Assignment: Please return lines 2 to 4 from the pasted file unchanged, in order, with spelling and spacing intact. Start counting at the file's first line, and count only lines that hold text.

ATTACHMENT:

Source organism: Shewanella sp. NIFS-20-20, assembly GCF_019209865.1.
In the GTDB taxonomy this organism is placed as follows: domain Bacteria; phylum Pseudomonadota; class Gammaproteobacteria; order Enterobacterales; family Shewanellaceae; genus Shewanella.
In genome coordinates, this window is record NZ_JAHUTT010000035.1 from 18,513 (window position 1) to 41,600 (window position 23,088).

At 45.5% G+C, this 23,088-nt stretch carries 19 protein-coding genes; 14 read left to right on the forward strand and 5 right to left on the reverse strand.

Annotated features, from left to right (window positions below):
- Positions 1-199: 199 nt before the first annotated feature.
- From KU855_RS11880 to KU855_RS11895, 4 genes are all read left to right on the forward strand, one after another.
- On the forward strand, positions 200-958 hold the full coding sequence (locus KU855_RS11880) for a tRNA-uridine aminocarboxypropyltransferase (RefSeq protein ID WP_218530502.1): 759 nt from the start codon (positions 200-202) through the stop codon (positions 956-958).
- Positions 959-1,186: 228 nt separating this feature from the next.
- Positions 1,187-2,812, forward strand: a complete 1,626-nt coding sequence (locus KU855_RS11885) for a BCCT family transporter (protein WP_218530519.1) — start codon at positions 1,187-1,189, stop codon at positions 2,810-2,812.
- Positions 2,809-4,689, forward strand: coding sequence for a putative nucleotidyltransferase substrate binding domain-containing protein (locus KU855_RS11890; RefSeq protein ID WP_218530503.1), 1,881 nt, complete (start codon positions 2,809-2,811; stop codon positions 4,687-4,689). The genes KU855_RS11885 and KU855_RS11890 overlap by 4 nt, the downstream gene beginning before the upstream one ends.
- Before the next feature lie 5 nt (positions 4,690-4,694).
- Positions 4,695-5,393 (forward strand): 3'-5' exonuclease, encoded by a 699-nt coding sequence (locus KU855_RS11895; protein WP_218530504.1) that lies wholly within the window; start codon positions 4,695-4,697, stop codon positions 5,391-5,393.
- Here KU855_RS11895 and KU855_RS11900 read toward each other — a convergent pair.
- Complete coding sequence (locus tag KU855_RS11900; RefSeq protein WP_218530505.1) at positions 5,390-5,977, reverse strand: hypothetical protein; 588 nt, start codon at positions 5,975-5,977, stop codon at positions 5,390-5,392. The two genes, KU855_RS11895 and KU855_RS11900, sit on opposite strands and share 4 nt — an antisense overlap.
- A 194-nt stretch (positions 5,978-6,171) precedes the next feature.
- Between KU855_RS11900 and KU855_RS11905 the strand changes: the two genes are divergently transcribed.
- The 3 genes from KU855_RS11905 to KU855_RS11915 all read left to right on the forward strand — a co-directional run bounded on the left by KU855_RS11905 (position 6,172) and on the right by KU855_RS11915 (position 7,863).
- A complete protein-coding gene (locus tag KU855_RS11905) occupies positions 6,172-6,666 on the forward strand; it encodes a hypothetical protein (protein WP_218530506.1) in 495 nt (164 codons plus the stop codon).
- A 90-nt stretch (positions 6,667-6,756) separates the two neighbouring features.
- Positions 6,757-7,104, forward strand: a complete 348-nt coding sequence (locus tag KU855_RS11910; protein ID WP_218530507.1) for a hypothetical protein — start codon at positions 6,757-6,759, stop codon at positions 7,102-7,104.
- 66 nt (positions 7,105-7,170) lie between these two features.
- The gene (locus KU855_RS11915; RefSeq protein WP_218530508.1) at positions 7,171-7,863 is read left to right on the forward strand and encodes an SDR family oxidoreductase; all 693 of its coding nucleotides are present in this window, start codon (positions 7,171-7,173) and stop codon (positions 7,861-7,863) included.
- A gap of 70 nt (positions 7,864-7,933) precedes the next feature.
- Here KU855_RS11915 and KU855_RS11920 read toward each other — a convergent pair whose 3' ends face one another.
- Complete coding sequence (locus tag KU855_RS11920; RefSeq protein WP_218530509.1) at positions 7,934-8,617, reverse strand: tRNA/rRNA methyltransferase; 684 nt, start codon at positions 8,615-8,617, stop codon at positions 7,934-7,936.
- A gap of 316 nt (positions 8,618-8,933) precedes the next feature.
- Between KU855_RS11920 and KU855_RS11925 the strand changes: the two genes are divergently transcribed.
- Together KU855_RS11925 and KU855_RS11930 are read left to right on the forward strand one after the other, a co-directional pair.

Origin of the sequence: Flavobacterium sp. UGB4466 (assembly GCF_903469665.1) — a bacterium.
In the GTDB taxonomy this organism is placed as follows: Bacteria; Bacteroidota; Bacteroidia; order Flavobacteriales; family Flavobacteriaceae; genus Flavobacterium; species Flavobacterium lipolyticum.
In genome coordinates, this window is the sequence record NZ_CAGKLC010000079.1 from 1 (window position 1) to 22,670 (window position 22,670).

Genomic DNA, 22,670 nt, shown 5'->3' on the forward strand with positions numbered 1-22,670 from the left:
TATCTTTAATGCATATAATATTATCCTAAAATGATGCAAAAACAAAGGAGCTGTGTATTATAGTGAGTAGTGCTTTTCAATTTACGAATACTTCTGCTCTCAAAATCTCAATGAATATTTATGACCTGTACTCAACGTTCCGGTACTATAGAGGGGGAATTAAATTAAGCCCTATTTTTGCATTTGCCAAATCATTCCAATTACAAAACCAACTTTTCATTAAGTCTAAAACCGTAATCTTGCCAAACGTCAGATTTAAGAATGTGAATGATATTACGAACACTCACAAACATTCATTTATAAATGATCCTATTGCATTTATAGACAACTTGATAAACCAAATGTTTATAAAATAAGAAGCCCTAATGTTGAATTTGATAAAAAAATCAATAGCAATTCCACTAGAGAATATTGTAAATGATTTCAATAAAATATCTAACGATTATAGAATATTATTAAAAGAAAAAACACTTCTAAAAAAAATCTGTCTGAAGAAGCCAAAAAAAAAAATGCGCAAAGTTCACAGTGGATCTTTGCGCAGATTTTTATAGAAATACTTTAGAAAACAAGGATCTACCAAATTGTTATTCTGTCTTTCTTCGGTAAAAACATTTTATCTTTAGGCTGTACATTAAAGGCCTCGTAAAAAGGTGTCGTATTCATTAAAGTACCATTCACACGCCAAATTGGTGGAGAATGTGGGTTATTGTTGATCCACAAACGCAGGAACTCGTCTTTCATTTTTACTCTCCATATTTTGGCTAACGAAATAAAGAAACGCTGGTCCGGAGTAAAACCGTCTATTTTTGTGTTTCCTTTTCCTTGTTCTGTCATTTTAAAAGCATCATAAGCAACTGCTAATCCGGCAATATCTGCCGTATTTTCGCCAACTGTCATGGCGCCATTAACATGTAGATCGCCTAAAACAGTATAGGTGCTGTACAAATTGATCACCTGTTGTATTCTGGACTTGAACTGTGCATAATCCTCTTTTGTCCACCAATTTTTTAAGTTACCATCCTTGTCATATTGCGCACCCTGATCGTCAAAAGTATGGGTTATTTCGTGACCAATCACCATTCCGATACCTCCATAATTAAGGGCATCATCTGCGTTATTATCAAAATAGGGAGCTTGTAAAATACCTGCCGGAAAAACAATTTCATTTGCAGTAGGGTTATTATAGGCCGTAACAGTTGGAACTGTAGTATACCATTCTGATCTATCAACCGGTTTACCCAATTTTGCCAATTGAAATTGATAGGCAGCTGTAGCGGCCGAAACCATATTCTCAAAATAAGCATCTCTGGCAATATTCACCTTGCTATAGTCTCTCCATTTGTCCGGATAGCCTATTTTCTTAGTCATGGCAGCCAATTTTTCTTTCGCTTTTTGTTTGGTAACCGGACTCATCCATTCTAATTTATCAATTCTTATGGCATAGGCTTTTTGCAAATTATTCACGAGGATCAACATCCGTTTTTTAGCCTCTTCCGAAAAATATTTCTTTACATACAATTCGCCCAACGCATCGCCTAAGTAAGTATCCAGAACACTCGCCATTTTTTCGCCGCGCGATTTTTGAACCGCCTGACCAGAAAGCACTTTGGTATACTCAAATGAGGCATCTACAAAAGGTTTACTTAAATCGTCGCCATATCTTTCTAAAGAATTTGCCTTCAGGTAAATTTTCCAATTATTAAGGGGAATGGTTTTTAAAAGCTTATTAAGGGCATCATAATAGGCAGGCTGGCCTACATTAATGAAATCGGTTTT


In the GTDB taxonomy this organism is placed as follows: domain Bacteria; phylum Pseudomonadota; class Gammaproteobacteria; order Enterobacterales; family Shewanellaceae; genus Shewanella.
In genome coordinates, this window is record NZ_JAHUTT010000035.1 from 18,513 (window position 1) to 41,600 (window position 23,088).

At 45.5% G+C, this 23,088-nt stretch carries 19 protein-coding genes; 14 read left to right on the forward strand and 5 right to left on the reverse strand.